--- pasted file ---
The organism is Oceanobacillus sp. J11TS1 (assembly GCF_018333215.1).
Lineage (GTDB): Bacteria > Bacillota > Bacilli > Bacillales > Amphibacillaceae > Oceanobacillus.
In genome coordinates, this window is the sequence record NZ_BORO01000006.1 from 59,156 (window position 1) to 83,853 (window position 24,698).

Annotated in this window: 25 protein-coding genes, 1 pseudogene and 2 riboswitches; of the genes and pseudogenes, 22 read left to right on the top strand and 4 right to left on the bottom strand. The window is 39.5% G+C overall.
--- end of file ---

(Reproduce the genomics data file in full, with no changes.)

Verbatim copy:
The organism is Oceanobacillus sp. J11TS1 (assembly GCF_018333215.1).
Lineage (GTDB): Bacteria > Bacillota > Bacilli > Bacillales > Amphibacillaceae > Oceanobacillus.
In genome coordinates, this window is the sequence record NZ_BORO01000006.1 from 59,156 (window position 1) to 83,853 (window position 24,698).

Annotated in this window: 25 protein-coding genes, 1 pseudogene and 2 riboswitches; of the genes and pseudogenes, 22 read left to right on the top strand and 4 right to left on the bottom strand. The window is 39.5% G+C overall.